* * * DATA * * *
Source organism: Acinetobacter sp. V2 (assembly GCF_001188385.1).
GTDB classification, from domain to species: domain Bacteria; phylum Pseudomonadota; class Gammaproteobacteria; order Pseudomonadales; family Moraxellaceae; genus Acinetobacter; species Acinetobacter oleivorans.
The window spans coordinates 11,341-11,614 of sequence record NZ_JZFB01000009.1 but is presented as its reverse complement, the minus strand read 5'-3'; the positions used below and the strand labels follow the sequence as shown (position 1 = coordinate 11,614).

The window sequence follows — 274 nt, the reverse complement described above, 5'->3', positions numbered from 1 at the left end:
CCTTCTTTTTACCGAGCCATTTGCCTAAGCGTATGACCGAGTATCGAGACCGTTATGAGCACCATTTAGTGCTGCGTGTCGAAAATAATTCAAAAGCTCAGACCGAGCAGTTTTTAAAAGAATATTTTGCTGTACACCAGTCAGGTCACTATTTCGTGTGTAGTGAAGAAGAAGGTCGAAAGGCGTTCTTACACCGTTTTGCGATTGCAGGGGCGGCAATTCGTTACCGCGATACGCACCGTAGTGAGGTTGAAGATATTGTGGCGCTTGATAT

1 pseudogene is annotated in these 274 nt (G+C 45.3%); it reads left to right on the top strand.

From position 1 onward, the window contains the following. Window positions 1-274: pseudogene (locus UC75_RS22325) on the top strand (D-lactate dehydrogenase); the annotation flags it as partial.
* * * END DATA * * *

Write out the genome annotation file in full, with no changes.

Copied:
Source organism: Acinetobacter sp. V2 (assembly GCF_001188385.1).
GTDB classification, from domain to species: domain Bacteria; phylum Pseudomonadota; class Gammaproteobacteria; order Pseudomonadales; family Moraxellaceae; genus Acinetobacter; species Acinetobacter oleivorans.
The window spans coordinates 11,341-11,614 of sequence record NZ_JZFB01000009.1 but is presented as its reverse complement, the minus strand read 5'-3'; the positions used below and the strand labels follow the sequence as shown (position 1 = coordinate 11,614).

The window sequence follows — 274 nt, the reverse complement described above, 5'->3', positions numbered from 1 at the left end:
CCTTCTTTTTACCGAGCCATTTGCCTAAGCGTATGACCGAGTATCGAGACCGTTATGAGCACCATTTAGTGCTGCGTGTCGAAAATAATTCAAAAGCTCAGACCGAGCAGTTTTTAAAAGAATATTTTGCTGTACACCAGTCAGGTCACTATTTCGTGTGTAGTGAAGAAGAAGGTCGAAAGGCGTTCTTACACCGTTTTGCGATTGCAGGGGCGGCAATTCGTTACCGCGATACGCACCGTAGTGAGGTTGAAGATATTGTGGCGCTTGATAT

1 pseudogene is annotated in these 274 nt (G+C 45.3%); it reads left to right on the top strand.

From position 1 onward, the window contains the following. Window positions 1-274: pseudogene (locus UC75_RS22325) on the top strand (D-lactate dehydrogenase); the annotation flags it as partial.